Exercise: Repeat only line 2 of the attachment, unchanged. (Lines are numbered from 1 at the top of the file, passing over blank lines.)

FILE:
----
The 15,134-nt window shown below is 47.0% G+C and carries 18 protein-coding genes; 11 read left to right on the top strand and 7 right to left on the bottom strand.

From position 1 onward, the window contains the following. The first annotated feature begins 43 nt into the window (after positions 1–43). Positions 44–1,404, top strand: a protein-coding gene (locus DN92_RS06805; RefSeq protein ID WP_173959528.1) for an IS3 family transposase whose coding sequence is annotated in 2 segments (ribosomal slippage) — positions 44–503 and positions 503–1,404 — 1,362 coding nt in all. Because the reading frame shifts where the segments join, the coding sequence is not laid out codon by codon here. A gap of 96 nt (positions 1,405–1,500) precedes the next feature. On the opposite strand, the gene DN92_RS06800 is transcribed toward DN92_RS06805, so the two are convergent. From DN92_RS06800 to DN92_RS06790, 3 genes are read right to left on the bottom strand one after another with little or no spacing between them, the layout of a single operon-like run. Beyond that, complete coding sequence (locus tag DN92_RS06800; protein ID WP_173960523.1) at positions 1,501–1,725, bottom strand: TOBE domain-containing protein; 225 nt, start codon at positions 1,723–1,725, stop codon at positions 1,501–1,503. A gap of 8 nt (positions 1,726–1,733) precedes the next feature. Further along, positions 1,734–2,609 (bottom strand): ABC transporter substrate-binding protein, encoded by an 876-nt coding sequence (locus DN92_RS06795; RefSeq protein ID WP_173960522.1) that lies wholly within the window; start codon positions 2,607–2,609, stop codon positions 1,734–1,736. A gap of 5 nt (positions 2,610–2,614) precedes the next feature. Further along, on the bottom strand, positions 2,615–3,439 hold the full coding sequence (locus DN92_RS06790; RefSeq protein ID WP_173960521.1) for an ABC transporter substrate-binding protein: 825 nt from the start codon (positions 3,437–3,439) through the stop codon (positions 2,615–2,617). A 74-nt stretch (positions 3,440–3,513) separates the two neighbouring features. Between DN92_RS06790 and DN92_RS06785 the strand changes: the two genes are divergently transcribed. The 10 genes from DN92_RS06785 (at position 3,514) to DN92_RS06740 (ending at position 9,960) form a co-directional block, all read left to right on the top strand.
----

From position 1 onward, the window contains the following. The first annotated feature begins 43 nt into the window (after positions 1–43). Positions 44–1,404, top strand: a protein-coding gene (locus DN92_RS06805; RefSeq protein ID WP_173959528.1) for an IS3 family transposase whose coding sequence is annotated in 2 segments (ribosomal slippage) — positions 44–503 and positions 503–1,404 — 1,362 coding nt in all. Because the reading frame shifts where the segments join, the coding sequence is not laid out codon by codon here. A gap of 96 nt (positions 1,405–1,500) precedes the next feature. On the opposite strand, the gene DN92_RS06800 is transcribed toward DN92_RS06805, so the two are convergent. From DN92_RS06800 to DN92_RS06790, 3 genes are read right to left on the bottom strand one after another with little or no spacing between them, the layout of a single operon-like run. Beyond that, complete coding sequence (locus tag DN92_RS06800; protein ID WP_173960523.1) at positions 1,501–1,725, bottom strand: TOBE domain-containing protein; 225 nt, start codon at positions 1,723–1,725, stop codon at positions 1,501–1,503. A gap of 8 nt (positions 1,726–1,733) precedes the next feature. Further along, positions 1,734–2,609 (bottom strand): ABC transporter substrate-binding protein, encoded by an 876-nt coding sequence (locus DN92_RS06795; RefSeq protein ID WP_173960522.1) that lies wholly within the window; start codon positions 2,607–2,609, stop codon positions 1,734–1,736. A gap of 5 nt (positions 2,610–2,614) precedes the next feature. Further along, on the bottom strand, positions 2,615–3,439 hold the full coding sequence (locus DN92_RS06790; RefSeq protein ID WP_173960521.1) for an ABC transporter substrate-binding protein: 825 nt from the start codon (positions 3,437–3,439) through the stop codon (positions 2,615–2,617). A 74-nt stretch (positions 3,440–3,513) separates the two neighbouring features. Between DN92_RS06790 and DN92_RS06785 the strand changes: the two genes are divergently transcribed. The 10 genes from DN92_RS06785 (at position 3,514) to DN92_RS06740 (ending at position 9,960) form a co-directional block, all read left to right on the top strand.